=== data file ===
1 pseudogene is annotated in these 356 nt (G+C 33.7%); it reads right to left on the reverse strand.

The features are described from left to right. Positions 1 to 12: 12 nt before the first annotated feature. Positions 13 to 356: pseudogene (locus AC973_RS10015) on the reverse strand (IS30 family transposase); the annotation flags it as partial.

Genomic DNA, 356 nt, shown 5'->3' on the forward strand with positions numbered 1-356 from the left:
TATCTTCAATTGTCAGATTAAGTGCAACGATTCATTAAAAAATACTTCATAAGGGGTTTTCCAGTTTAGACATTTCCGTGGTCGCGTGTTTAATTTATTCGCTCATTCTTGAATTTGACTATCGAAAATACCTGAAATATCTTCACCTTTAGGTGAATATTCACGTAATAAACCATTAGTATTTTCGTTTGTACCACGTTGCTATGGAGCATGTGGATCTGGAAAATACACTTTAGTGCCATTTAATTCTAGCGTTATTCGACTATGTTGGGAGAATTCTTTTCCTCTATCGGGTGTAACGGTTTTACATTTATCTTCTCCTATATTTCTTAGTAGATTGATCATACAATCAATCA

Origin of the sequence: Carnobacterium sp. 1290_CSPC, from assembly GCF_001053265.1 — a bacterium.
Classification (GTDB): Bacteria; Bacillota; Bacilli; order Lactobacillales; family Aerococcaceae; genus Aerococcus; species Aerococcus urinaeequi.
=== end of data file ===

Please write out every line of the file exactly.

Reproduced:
1 pseudogene is annotated in these 356 nt (G+C 33.7%); it reads right to left on the reverse strand.

The features are described from left to right. Positions 1 to 12: 12 nt before the first annotated feature. Positions 13 to 356: pseudogene (locus AC973_RS10015) on the reverse strand (IS30 family transposase); the annotation flags it as partial.

Genomic DNA, 356 nt, shown 5'->3' on the forward strand with positions numbered 1-356 from the left:
TATCTTCAATTGTCAGATTAAGTGCAACGATTCATTAAAAAATACTTCATAAGGGGTTTTCCAGTTTAGACATTTCCGTGGTCGCGTGTTTAATTTATTCGCTCATTCTTGAATTTGACTATCGAAAATACCTGAAATATCTTCACCTTTAGGTGAATATTCACGTAATAAACCATTAGTATTTTCGTTTGTACCACGTTGCTATGGAGCATGTGGATCTGGAAAATACACTTTAGTGCCATTTAATTCTAGCGTTATTCGACTATGTTGGGAGAATTCTTTTCCTCTATCGGGTGTAACGGTTTTACATTTATCTTCTCCTATATTTCTTAGTAGATTGATCATACAATCAATCA

Origin of the sequence: Carnobacterium sp. 1290_CSPC, from assembly GCF_001053265.1 — a bacterium.
Classification (GTDB): Bacteria; Bacillota; Bacilli; order Lactobacillales; family Aerococcaceae; genus Aerococcus; species Aerococcus urinaeequi.